The events listed below are still belonging to the ACP, but they are no longer organized.
In addition to the Brevets Audax held until 1921, the club also organized raids of 300 and 400 km. From 1914, these raids were no longer controlled by road captains. The participants were free to ride alone and pace themselves, their only obligation being to validate the various fixed or secret controls.
2. Polymultipliée de Chanteloup
In 1913 and 1914, then from 1921, the ACP supported the organization of the Polymultipliée de Chanteloup, a single-day bicycle race on a 10 km long circuit located in Chanteloup-les-Vignes, also called Trophée des Grimpeurs (climber’s trophy). The circuit included a very hard climb, and the word polymultipliée refers to the fact that the initial purpose of the race was to highlight the usefulness of derailleur and low gear. This championship later became the Brevet de Grimpeur de Chanteloup (Chanteloup climber’s brevet). Competitors had to complete 10 laps of the circuit in 5 hours maximum. Their card had to be stamped on each lap, and walking was prohibited.
3. Critérium d’Hiver Parisien and Critérium des Cyclotouristes
During the interwar period, the ACP was the most important club in Paris and surroundings. At the end of the 1930s, always ahead of time, the club created two new organizations that were very successful after World War II.
First, the Critérium d’Hiver Parisien (Parisian Winter Criterium) consisted of riding alone a route in Paris or the very close suburbs, reaching briefly indicated control places, and answering a questionnaire which riders received at the start and handed in at the finish. The classification was made according to the real time taken to complete the circuit, possibly increased by the penalties granted for incorrect answer or no answer.
Second, the Critérium des Cyclotouristes (Cyclotourists’ Criterium) was a summer event of about 90 km, run on all passable terrain, with a minimum average of 15 km/h. The participants left separately and were possibly dispersed at each control, each being thus obliged to read the map in order to find the next control which was briefly indicated. It was neither a race nor a brevet, but a fun event, at the same time touristic (since often off the beaten track), sportive (pure speed did not count, but a minimum of physical condition was required), and technical (participants being left to themselves from the start, they had to know how to find their way and repair their bikes).
4. La Journée Vélocio parisienne
The Journée Vélocio Parisienne (named later Matinée Vélocio) is a meeting day for promoting bicycle touring (and touring bicycles), which includes an individual time trial with hill climb. It was one of the flagship organizations of the ACP. The first edition took place in 1924, in Côte de la Madeleine (Vallée de Chevreuse). In 1925 it was organized in Côte de la Jonchère (Bougival) and, from 1926, it took place in Côte de la Barbannerie (Maurecourt), then in Côte de Jouy-le-Moutier. Canceled in 1980 by lack of authorization, it moved in 1981 and 1982 to Côte des Princes (Val-d’Oise).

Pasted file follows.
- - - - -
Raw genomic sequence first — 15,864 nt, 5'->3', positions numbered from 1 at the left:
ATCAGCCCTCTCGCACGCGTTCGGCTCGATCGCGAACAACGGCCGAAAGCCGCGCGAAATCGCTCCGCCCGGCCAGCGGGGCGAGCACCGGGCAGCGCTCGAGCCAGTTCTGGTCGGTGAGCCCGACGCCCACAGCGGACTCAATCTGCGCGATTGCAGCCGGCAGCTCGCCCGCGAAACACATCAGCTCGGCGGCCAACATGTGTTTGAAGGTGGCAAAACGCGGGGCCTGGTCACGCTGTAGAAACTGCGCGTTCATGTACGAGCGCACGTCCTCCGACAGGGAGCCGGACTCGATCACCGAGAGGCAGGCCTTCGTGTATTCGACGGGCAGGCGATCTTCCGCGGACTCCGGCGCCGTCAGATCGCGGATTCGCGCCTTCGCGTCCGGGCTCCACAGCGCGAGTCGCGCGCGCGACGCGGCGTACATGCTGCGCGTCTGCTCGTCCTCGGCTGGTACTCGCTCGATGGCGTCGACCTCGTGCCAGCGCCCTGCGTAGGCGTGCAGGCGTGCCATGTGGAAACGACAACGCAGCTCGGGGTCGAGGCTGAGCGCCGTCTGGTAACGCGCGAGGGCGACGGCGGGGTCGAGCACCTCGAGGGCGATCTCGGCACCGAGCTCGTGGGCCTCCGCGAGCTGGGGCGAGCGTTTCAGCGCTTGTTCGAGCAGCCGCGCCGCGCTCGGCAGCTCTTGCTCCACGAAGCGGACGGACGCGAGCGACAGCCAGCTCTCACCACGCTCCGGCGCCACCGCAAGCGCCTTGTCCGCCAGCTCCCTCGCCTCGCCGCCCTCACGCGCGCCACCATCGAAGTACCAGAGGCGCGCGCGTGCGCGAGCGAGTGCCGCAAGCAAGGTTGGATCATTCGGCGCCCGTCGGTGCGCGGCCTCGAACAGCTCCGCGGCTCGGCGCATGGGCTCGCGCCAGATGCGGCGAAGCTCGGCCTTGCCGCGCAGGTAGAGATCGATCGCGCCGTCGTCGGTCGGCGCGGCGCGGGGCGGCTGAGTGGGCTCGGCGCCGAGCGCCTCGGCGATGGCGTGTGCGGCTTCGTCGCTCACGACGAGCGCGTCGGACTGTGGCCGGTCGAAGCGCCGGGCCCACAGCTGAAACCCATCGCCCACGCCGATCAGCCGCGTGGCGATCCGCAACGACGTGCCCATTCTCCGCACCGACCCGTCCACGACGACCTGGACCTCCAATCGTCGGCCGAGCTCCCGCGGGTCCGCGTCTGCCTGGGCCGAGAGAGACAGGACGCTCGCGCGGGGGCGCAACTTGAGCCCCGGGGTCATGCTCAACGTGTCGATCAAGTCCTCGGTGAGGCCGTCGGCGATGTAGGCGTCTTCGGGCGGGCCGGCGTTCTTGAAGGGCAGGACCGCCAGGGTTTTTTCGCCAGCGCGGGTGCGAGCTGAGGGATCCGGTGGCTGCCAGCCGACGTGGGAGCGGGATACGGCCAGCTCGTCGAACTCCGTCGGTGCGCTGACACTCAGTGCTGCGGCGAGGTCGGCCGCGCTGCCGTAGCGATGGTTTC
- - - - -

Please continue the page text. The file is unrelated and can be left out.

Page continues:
It then disappeared from the calendar of the French Bicycle Touring Federation, because it was a racing event. The ACP tried to save it by organizing under the aegis of another French cycling federation, the UFOLEP and, from 1983, on the road circuit of Autodrome de Montlhéry. The event was finally abandoned in 1988.
5. Le brevet de grimpeur TA
Spécialités T.A. is a French equipment manufacturer of aluminum chainrings and cranksets. The creation of the Brevet de Grimpeur T.A. (T.A. Climber’s Brevet) in 1974 was the logical continuation of the Chanteloup’s climber’s trophy (see above), which could no longer take place on the Chanteloup circuit. The 5-hour time limit was maintained, but riders were no more ranked. The only old rule kept was that bikes had to be equipped with front and rear mudguards.
This brevet was extended to the whole of France in 1975, one year after the creation of the Super Brevet de Grimpeur T.A. (for those who had ridden successfully the Brevet de Grimpeur T.A). The Super Brevet was intended to be a sort of national grand finale, a bicycle party. It was organized for 5 years in Verdigny on a particularly difficult course, then passed through Neufchâtel-en-Bray and Trucy. The last edition took place in 1987.
6. Challenge national Georges-Navet
George Navet is the founder of Spécialités T.A. (see above). The national challenge George-Navet was created in 1980 by the ACP under the auspices of the French Federation of Bicycle Touring, and organized until 1992. It was intended to promote long-distance cycling. Each year, 60 events of at least 200 km were selected. The challenge was open to all cyclist touring clubs in France. The organizing clubs proposed their routes and sent the results to the ACP each year. Being part of the challenge ensured the organizers some publicity.
7. Gentlemen parisiens
The Gentlemen Parisiens were organized for the first time in 1965 on the circuit of La Malnoue in Croissy-Beaubourg. It was a team time trial with two members per team and time adjustments according to age. The time was taken on the second team member (the older of the two men, or the woman in the case of a mixed team). For every month over the age of 40 for men (or the age of 35 for women), one second was subtracted from the actual time.
From 1981, the French Federation of Bicycle Touring being no longer allowed to oversee any competitive event, the ACP organized the Gentlemen Parisiens under the aegis of another French cycling federation, the UFOLEP, until 2010. The editions took place successively in Le Plessis-aux-Bois, on the road circuit of Autodrome de Montlhéry (from 1982), and in the forest of Rambouillet, near Poigny-la-Forêt (from 1995).